I certainly agree with the point, but I would go further still. I think of opening data as a kind of ladder we must climb. Data can be:
- Requestable – the public has a right to the data, but must specifically ask for it, e.g., through a FOIA request;
- Findable – the data is publicly accessible, for example, a PDF posted on a county website;
- Usable – the data is machine-readable, e.g,, available as JSON or CSV;
- Interpretable – the data includes meta-information that allows a specialist or committed investigator to understand the context and limits of the data; this is what we really need to ask of data providers;
- Understandable – the data is presented in a form that allows an ordinary citizen to understand it, e.g., effective visualizations or narratives built around the data;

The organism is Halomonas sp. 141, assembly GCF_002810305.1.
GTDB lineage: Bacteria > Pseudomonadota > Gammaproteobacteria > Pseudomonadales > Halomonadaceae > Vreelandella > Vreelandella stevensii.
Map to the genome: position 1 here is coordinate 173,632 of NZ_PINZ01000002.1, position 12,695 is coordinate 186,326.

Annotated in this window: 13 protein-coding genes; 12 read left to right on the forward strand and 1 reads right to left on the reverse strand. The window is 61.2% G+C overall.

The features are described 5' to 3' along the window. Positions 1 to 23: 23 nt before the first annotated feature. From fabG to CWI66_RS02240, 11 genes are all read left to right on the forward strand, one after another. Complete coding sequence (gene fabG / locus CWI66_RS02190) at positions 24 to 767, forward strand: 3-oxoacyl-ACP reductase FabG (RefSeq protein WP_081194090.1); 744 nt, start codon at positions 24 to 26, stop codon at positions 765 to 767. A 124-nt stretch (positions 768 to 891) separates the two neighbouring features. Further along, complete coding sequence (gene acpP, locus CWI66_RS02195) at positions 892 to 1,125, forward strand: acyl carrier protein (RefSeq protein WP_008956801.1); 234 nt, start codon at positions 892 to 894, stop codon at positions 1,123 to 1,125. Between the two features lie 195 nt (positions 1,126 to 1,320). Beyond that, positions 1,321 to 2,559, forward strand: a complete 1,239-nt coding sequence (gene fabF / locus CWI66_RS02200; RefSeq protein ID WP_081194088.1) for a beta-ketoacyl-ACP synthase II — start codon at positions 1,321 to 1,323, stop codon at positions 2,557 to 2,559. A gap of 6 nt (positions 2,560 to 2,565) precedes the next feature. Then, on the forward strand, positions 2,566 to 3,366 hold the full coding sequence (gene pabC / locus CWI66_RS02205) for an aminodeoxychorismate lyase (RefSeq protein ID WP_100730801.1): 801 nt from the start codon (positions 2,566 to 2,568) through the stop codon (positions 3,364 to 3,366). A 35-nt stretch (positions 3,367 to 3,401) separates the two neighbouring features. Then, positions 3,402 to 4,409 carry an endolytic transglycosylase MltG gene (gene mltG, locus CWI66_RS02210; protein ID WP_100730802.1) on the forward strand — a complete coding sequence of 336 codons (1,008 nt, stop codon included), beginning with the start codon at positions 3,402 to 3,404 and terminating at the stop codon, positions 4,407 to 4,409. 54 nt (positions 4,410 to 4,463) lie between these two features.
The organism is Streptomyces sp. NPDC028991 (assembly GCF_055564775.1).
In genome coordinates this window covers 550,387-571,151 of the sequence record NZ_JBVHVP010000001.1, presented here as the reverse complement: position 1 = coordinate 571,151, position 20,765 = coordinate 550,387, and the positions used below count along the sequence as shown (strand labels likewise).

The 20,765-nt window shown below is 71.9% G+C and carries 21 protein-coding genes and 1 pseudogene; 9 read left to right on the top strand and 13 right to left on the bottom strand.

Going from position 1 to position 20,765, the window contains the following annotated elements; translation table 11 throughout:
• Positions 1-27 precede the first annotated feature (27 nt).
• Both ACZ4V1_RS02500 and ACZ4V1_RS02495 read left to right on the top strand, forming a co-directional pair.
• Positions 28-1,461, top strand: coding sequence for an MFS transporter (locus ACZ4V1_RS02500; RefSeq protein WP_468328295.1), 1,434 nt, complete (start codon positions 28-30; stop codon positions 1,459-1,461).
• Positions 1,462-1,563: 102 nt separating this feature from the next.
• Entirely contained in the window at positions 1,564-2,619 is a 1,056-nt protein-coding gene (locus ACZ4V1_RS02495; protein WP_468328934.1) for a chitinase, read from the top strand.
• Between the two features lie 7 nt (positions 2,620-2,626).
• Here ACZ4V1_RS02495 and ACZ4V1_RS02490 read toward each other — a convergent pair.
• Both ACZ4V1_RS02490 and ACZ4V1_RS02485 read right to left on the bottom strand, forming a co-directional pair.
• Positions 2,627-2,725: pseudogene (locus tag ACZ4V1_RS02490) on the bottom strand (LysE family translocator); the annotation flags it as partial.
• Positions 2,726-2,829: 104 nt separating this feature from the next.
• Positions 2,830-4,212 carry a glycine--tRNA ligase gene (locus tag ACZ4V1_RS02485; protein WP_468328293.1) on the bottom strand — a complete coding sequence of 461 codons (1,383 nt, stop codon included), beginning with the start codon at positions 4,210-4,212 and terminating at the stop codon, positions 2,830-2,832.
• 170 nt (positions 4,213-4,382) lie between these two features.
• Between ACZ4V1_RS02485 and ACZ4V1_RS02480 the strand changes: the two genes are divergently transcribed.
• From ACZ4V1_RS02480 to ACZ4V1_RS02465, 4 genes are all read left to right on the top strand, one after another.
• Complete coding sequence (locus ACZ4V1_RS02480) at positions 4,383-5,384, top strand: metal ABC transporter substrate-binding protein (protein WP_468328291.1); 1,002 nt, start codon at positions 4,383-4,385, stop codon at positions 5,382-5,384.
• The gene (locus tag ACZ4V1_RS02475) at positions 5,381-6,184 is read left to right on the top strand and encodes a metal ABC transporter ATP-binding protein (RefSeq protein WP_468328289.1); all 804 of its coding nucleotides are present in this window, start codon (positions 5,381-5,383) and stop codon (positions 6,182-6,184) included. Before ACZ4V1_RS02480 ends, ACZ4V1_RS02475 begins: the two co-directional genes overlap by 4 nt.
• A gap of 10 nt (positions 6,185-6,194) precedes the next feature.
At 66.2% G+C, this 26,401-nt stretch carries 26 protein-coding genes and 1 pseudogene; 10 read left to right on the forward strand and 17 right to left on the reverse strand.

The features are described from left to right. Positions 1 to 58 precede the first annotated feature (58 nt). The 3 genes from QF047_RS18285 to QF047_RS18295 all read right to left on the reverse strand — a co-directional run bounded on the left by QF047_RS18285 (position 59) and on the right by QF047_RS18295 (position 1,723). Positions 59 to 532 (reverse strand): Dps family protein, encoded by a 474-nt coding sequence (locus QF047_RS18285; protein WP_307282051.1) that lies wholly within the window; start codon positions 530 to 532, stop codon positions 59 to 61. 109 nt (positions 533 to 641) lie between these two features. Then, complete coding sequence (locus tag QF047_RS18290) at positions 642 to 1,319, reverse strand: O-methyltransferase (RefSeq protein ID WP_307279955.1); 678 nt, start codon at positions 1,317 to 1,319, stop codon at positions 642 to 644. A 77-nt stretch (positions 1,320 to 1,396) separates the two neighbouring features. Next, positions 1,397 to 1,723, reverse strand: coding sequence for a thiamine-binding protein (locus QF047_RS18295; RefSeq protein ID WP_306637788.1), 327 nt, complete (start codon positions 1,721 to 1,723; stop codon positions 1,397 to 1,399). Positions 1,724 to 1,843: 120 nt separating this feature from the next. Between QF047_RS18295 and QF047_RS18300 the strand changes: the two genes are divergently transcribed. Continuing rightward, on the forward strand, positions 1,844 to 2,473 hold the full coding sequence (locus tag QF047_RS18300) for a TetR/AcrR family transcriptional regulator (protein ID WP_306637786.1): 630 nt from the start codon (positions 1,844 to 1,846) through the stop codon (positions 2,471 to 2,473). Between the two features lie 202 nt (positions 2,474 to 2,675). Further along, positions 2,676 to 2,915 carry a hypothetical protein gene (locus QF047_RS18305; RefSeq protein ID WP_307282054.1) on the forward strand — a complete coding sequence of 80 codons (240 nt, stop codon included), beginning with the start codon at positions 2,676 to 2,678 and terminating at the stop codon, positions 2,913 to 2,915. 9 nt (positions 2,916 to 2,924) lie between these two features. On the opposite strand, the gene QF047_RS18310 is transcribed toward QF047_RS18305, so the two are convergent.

- Useful – the data is presented at a time and in a form that is relevant to the target audience and makes it easy to actually use, e.g., restaurant inspection grades presented as part of a Yelp record.
As the GovLab post points out, making information machine-readable doesn’t go far enough. In this framework, it’s only halfway up the ladder. Data only becomes accessible to ordinary citizens at the 5th rung and, by definition, only really matters for the majority of people when you take it all the way to the top.
Of course, in general this is really hard. What we’ve done with the Community Budget Explorer so far, for example, only makes it to the 5th rung, and we could even do better there. But hard or not, this is the standard we need to aim for.